I work with business owners who need to raise capital or want to sell their companies. Most are unprepared to do either. There are many reasons for this, but three of the most important ones are: (1) They lack a well thought-out business plan; (2) They do not know whether to raise debt or equity; and (3) They do not understand which kind of buyer/investor to reach out to – either a strategic buyer or a financial buyer. Knowing the key differences between how these two groups think can help you improve your chances of a successful outcome.

Strategic buyers/investors are operating companies that sell products and/or services. Some may be your competitors, suppliers or customers. Others could be unrelated to your company’s specific business, but are looking to grow in your market space to diversify their revenue sources.

 Financial buyers/investors are private equity firms (also known as “financial sponsors”), venture capital firms, hedge funds, family investment offices and ultra-high net worth individuals (UHNWIs). These firms and individuals make investments in companies expecting a significant return on their investments (ROI). They identify privately owned companies with solid growth records, consistent earnings, strong management teams, attractive future growth opportunities and sustainable competitive advantages.

Strategic and financial buyers have fundamentally different goals. Therefore, the way they approach a business purchase or investment can differ significantly. Here are six major ways that these two groups differ when considering a potential purchase or investment.

  • Strategic buyers evaluate acquisitions largely in the context of how the business will “fit in” with their existing companies and business units. For example, as part of their due diligence and analysis, strategic acquirers will focus on to whom products or services are sold. They will examine market segments, economies of scale in your manufacturing processes and your intellectual property that could give them a competitive advantage.
  • Conversely, financial buyers won’t be integrating your business into a larger company, so they generally evaluate an opportunity as a stand-alone business. In addition, they often buy businesses with debt, which causes them to scrutinize the business’s capacity to generate cash flow to service the debt and to ensure that the company can generate an acceptable ROI. While both buyer groups will carefully evaluate your business, strategic buyers focus heavily on synergies and integration capabilities whereas financial buyers focus heavily on standalone cash-generating capability and earnings growth capacity.
  • Strategic buyers are usually more “up to speed” on your industry, its competitive landscape and current trends. They will spend less time deciding on the attractiveness of the overall industry and more time on how your business fits in with their corporate strategy. Conversely, financial buyers typically build a comprehensive macro view of the industry and a micro view of your company within the industry. This macro view analysis, might ultimately determine that they do not want to invest in any company in a given industry. This risk is usually not present with a strategic buyer that is already operating in the industry.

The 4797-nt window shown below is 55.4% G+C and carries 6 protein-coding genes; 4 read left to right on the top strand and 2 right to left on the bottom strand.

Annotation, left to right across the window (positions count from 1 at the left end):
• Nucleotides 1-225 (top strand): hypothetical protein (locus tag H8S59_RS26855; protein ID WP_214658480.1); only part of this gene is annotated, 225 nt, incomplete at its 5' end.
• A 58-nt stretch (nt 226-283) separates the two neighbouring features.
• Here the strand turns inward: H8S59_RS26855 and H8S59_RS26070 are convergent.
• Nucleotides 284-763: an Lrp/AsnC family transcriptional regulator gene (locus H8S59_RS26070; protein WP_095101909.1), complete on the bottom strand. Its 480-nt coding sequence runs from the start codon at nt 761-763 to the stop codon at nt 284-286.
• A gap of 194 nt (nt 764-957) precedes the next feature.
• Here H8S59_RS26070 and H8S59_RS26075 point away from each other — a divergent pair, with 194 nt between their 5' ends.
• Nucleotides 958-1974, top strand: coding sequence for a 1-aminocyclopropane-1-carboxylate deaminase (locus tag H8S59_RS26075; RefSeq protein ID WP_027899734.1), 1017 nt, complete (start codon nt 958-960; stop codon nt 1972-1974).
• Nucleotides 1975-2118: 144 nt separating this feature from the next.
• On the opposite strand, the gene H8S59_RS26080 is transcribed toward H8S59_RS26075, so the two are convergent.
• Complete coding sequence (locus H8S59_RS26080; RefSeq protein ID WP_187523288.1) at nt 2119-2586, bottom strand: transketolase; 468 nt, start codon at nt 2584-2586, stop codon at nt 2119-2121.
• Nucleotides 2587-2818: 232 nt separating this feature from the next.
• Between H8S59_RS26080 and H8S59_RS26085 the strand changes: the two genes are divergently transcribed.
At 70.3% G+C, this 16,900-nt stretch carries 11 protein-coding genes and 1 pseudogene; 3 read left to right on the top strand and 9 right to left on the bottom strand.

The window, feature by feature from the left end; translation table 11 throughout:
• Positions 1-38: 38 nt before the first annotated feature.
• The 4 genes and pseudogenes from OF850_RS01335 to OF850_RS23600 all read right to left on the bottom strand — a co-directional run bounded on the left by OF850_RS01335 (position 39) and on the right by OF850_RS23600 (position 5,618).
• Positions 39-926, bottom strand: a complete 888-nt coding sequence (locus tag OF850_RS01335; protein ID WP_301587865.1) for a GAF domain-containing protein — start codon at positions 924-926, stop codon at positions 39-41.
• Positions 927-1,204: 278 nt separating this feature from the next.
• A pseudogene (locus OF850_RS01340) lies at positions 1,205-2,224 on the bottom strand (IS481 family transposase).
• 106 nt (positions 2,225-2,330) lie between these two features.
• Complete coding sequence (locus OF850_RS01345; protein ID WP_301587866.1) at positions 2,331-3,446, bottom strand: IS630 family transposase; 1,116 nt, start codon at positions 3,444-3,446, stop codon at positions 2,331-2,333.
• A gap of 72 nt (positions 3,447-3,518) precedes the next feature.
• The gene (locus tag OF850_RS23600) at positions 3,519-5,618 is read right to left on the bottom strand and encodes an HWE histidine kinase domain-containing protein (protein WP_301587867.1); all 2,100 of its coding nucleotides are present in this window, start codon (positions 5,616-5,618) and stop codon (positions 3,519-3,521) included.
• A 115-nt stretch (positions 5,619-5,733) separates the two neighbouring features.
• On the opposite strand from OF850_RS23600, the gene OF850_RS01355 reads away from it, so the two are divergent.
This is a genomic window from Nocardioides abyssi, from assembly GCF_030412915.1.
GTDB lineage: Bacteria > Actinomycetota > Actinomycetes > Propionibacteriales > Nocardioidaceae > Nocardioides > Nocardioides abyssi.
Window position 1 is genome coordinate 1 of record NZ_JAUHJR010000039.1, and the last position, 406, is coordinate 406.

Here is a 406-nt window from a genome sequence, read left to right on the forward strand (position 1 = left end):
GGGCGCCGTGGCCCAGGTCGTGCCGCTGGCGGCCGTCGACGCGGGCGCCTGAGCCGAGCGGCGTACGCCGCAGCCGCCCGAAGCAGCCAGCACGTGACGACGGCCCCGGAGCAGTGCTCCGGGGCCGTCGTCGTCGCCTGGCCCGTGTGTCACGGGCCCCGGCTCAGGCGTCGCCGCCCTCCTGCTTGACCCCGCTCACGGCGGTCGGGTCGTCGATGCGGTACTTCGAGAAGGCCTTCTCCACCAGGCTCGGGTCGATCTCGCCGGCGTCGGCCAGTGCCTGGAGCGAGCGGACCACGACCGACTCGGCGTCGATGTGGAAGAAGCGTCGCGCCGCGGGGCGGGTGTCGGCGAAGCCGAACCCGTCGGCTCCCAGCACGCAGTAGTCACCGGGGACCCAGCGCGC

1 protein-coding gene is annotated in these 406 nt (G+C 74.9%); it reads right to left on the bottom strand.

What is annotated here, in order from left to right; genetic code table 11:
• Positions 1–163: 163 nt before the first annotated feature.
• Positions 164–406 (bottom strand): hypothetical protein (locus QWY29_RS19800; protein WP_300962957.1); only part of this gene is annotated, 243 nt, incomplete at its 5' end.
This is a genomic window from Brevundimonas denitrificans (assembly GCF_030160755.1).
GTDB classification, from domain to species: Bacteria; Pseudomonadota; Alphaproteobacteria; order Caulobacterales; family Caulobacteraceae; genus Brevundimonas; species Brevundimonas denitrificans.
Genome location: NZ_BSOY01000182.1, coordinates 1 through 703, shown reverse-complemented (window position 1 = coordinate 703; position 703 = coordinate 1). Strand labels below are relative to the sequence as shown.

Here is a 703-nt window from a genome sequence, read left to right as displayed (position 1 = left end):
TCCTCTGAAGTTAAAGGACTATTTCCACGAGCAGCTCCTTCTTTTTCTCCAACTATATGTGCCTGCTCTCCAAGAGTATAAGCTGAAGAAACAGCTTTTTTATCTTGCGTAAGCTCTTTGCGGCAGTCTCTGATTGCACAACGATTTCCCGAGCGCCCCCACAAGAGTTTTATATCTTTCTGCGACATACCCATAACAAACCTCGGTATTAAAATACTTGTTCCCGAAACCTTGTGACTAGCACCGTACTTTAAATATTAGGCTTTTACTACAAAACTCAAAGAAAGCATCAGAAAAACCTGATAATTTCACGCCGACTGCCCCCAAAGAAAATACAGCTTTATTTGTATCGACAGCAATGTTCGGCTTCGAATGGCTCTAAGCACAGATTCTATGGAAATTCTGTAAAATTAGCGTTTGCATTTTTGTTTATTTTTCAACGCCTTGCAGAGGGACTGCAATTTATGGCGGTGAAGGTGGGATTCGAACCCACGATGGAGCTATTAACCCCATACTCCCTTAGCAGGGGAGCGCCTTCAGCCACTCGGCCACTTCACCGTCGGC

• Strategic buyers focus less on the strength of your company’s existing “back-office” infrastructure as these functions will often be eliminated during the post-transaction integration phase. Since financial buyers will need this “back-office” infrastructure to endure post-transaction, they will scrutinize it during the due diligence process and often seek to strengthen such infrastructure post-acquisition.
  • Strategic buyers often intend to own an acquired business indefinitely. Therefore, they fully integrate the company into their existing business. Financial buyers typically have an investment time horizon from four to seven years, at which point they seek to sell/exit the acquired business. Financial buyers will be more sensitive to business cycle risk than strategic buyers. Financial buyers/investors will be thinking about various exit strategies well before investing in or buying your company.
  • Financial buyers are in the business of making acquisitions. It is one of their core competencies to execute deals in a timely and efficient fashion. Strategic buyers may not have a dedicated M&A team. Therefore, a strategic buyer may be encumbered by slow-moving boards of directors, bureaucratic committees, and conflicts with senior management.

From my experience, the factors and processes that strategic buyers employ can often take longer than with financial buyers. Regardless of which buyer category you choose, be prepared for a six to twelve month thorough preparation process BEFORE you decide to sell.

Gary Miller is founder and CEO, GEM Strategy Management, Inc. an M&A management consulting firm specializing in middle market privately-held companies. Gary’s team provides advisory services on M&A planning, exit planning, business transfers, preparing companies to raise capital, or owners to sell their companies, due diligence, valuations, and merger integrations.  You can reach Gary at 970.390.4441 or